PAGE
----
conclusions. In particular, different groups often unwittingly run a variety
of experiments in parallel, and at the same time we're constantly modifying
the design to try new approaches. If you let us know what you're doing and
what you're trying to learn, we can help you understand what other variables
to expect and how to interpret your results.</li>
<li><strong>Measurement and attack tools</strong>. We're building a repository of tools that
can be used to measure, analyze, or perform attacks on Tor. Many research
groups end up needing to do similar measurements (for example, change the Tor
design in some way and then see if latency improves), and we hope to help
everybody standardize on a few tools and then make them really good. Also,
while there are some really neat Tor attacks that people have published
about, it's hard to track down a copy of the code they used. Let us know if
you have new tools we should list, or improvements to the existing ones. The
more the better, at this stage.</li>
<li><strong>We need defenses too — not just attacks</strong>. Most researchers find it easy
and fun to come up with novel attacks on anonymity systems. We've seen this
result lately in terms of improved congestion attacks, attacks based on
remotely measuring latency or throughput, and so on. Knowing how things can
go wrong is important, and we recognize that the incentives in academia
aren't aligned with spending energy on designing defenses, but it sure would
be great to get more attention to how to address the attacks. We'd love to
help brainstorm about how to make Tor better. As a bonus, your paper might
even end up with a stronger "countermeasures" section.</li>
<li><strong>In-person help</strong>. If you're doing interesting and important Tor research
and need help understanding how the Tor network or design works, interpreting
your data, crafting your experiments, etc, we can send a Tor researcher to
your doorstep. As you might expect, we don't have a lot of free time; but
making sure that research is done in a way that's useful to us is really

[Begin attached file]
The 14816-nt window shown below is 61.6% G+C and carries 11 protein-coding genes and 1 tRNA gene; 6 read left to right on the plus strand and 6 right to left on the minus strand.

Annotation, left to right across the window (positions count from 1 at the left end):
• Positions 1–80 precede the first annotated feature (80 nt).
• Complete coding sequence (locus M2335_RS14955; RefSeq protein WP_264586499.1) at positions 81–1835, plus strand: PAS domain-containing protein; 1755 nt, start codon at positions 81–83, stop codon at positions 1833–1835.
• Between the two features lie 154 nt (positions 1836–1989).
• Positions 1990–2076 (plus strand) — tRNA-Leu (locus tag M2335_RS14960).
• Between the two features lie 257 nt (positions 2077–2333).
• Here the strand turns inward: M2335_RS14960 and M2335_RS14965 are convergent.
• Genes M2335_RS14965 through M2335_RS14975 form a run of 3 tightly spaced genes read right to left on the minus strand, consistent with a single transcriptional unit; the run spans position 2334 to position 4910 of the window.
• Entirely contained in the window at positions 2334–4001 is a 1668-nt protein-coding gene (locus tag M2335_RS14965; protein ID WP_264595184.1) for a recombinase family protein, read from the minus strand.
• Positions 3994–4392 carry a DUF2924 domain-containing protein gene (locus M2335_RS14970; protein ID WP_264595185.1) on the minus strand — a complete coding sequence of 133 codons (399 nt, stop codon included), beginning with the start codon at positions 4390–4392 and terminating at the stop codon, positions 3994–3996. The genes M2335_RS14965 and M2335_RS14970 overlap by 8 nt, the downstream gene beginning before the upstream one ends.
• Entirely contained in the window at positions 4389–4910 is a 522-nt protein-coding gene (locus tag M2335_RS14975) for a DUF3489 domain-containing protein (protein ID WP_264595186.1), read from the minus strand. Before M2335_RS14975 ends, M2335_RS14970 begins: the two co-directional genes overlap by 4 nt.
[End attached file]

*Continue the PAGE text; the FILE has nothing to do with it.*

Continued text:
important. So let us know, and we'll work something out.</li>
<p>If you're interested in anonymity research, you must make it to the <a href="">Privacy
Enhancing Technologies Symposium</a>. Everybody who's
anybody in the anonymity research world will be there. Stipends are generally
available for people whose presence will benefit the community.</p>
<p>To get up to speed on anonymity research, read <a href="">these
papers</a> (especially the ones in boxes). We
also keep a list of <a href="/techreports/">Tor Tech Reports</a> that are (co-)authored by
Tor developers.</p>
title: Research Groups
- "/groups.html"
Interested to find other anonymity researchers? Here are some researchers and
research groups you should take a look at.
* [Traffic Security Group of the Formal Methods Section, U.S. Naval Research Laboratory](#nrl)
* [Information Security Research Group, University College London](#ucl)
* [Nick Hopper, University of Minnesota](#hopper)
* [Cryptography, Security, and Privacy (CrySP) Research Group, University of Waterloo](#crysp)
* [Other groups](#other)
* [Add your group](#add)
<div class="card p-5 mb-3">
<h3 id="nrl" class="card-title"><a href="">Traffic Security Group of the Formal Methods Section</a>, <a href="">U.S. Naval Research Laboratory</a></h3>
<dt>Location</dt><dd>Washington, DC, USA</dd>
<dt>Key People</dt><dd><a href="">Rob Jansen</a>, <a href="">Aaron Johnson</a> , <a href="">Paul Syverson</a>, <a href="">Matt Traudt</a>, <a href="">Ryan Wails</a></dd>
<p>Onion routing and Tor were invented at NRL, and researchers in the Formal